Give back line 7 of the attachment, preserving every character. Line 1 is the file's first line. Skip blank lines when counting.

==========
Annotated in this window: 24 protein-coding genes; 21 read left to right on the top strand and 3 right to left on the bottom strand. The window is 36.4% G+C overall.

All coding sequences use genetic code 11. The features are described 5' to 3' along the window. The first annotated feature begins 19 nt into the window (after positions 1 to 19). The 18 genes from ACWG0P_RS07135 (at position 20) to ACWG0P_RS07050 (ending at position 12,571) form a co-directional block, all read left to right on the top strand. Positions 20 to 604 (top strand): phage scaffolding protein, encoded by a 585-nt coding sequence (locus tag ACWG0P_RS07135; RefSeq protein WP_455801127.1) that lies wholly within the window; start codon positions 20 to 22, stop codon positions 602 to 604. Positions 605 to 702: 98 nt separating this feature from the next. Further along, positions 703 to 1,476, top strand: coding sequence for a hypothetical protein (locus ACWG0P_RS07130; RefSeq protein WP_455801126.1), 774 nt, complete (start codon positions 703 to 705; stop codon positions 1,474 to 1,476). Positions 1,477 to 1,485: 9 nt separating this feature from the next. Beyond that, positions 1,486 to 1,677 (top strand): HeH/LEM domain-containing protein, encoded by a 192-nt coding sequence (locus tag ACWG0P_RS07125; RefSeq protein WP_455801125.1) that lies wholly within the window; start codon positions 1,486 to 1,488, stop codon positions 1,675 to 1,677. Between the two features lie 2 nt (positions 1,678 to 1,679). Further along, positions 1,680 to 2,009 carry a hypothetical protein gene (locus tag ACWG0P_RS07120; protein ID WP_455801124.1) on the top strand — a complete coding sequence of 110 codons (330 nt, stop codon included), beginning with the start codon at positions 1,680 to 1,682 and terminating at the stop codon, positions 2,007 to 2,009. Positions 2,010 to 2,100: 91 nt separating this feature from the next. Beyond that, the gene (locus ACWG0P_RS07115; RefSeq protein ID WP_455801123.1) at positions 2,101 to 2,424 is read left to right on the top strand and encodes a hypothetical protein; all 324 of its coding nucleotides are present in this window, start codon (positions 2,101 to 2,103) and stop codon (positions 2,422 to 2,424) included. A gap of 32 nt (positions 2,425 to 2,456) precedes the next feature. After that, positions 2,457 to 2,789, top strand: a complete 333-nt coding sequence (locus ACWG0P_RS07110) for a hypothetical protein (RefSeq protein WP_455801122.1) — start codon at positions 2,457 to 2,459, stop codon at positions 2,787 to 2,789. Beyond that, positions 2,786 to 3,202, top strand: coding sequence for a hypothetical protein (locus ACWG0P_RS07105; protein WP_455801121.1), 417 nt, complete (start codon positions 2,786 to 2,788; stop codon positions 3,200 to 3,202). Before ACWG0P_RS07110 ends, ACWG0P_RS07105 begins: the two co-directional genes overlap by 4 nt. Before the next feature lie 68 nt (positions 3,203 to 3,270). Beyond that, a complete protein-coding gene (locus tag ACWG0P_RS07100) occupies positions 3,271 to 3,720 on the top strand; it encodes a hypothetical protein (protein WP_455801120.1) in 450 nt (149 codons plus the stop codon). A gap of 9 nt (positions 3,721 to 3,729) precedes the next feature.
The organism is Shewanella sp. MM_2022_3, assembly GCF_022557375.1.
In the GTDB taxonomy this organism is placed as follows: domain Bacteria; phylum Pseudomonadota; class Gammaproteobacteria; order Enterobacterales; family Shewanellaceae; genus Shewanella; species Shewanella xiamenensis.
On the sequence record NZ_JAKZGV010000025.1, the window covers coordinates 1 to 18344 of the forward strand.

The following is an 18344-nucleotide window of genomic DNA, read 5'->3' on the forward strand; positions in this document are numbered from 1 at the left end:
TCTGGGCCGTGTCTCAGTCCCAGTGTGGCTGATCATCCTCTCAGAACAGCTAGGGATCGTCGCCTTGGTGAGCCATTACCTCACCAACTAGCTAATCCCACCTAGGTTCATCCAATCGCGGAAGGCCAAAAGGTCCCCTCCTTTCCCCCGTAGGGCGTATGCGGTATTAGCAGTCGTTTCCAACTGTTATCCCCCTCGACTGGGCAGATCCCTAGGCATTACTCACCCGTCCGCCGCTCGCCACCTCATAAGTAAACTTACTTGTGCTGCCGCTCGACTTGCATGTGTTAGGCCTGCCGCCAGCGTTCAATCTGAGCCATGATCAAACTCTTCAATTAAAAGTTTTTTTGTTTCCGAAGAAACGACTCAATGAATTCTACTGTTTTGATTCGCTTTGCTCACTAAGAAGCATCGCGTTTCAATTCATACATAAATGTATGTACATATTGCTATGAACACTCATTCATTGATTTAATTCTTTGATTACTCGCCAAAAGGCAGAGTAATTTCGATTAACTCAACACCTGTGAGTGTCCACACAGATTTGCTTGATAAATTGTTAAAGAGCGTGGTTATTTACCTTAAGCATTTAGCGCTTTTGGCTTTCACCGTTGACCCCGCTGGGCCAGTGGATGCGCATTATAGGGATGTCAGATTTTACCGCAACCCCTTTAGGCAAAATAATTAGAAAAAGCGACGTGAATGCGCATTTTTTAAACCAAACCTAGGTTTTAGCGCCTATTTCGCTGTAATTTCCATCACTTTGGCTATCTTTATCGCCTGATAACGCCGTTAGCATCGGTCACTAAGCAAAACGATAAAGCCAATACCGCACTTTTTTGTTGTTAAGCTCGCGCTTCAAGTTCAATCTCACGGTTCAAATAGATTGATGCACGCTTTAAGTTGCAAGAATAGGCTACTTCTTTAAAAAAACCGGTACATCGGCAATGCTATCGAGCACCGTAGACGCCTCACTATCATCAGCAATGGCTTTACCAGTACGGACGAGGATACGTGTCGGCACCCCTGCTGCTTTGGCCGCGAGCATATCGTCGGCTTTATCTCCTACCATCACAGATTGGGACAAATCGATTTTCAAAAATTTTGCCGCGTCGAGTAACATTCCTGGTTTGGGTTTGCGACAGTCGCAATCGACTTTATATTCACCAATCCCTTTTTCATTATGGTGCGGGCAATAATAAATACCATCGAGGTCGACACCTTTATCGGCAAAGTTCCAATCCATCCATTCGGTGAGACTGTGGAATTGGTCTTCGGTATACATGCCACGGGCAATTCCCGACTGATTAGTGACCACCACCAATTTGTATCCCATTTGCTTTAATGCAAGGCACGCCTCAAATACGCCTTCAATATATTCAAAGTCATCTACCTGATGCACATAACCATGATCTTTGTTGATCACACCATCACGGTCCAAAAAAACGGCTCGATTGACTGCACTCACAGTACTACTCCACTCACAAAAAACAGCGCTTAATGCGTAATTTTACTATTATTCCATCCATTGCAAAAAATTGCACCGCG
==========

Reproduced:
TCTGGGCCGTGTCTCAGTCCCAGTGTGGCTGATCATCCTCTCAGAACAGCTAGGGATCGTCGCCTTGGTGAGCCATTACCTCACCAACTAGCTAATCCCACCTAGGTTCATCCAATCGCGGAAGGCCAAAAGGTCCCCTCCTTTCCCCCGTAGGGCGTATGCGGTATTAGCAGTCGTTTCCAACTGTTATCCCCCTCGACTGGGCAGATCCCTAGGCATTACTCACCCGTCCGCCGCTCGCCACCTCATAAGTAAACTTACTTGTGCTGCCGCTCGACTTGCATGTGTTAGGCCTGCCGCCAGCGTTCAATCTGAGCCATGATCAAACTCTTCAATTAAAAGTTTTTTTGTTTCCGAAGAAACGACTCAATGAATTCTACTGTTTTGATTCGCTTTGCTCACTAAGAAGCATCGCGTTTCAATTCATACATAAATGTATGTACATATTGCTATGAACACTCATTCATTGATTTAATTCTTTGATTACTCGCCAAAAGGCAGAGTAATTTCGATTAACTCAACACCTGTGAGTGTCCACACAGATTTGCTTGATAAATTGTTAAAGAGCGTGGTTATTTACCTTAAGCATTTAGCGCTTTTGGCTTTCACCGTTGACCCCGCTGGGCCAGTGGATGCGCATTATAGGGATGTCAGATTTTACCGCAACCCCTTTAGGCAAAATAATTAGAAAAAGCGACGTGAATGCGCATTTTTTAAACCAAACCTAGGTTTTAGCGCCTATTTCGCTGTAATTTCCATCACTTTGGCTATCTTTATCGCCTGATAACGCCGTTAGCATCGGTCACTAAGCAAAACGATAAAGCCAATACCGCACTTTTTTGTTGTTAAGCTCGCGCTTCAAGTTCAATCTCACGGTTCAAATAGATTGATGCACGCTTTAAGTTGCAAGAATAGGCTACTTCTTTAAAAAAACCGGTACATCGGCAATGCTATCGAGCACCGTAGACGCCTCACTATCATCAGCAATGGCTTTACCAGTACGGACGAGGATACGTGTCGGCACCCCTGCTGCTTTGGCCGCGAGCATATCGTCGGCTTTATCTCCTACCATCACAGATTGGGACAAATCGATTTTCAAAAATTTTGCCGCGTCGAGTAACATTCCTGGTTTGGGTTTGCGACAGTCGCAATCGACTTTATATTCACCAATCCCTTTTTCATTATGGTGCGGGCAATAATAAATACCATCGAGGTCGACACCTTTATCGGCAAAGTTCCAATCCATCCATTCGGTGAGACTGTGGAATTGGTCTTCGGTATACATGCCACGGGCAATTCCCGACTGATTAGTGACCACCACCAATTTGTATCCCATTTGCTTTAATGCAAGGCACGCCTCAAATACGCCTTCAATATATTCAAAGTCATCTACCTGATGCACATAACCATGATCTTTGTTGATCACACCATCACGGTCCAAAAAAACGGCTCGATTGACTGCACTCACAGTACTACTCCACTCACAAAAAACAGCGCTTAATGCGTAATTTTACTATTATTCCATCCATTGCAAAAAATTGCACCGCG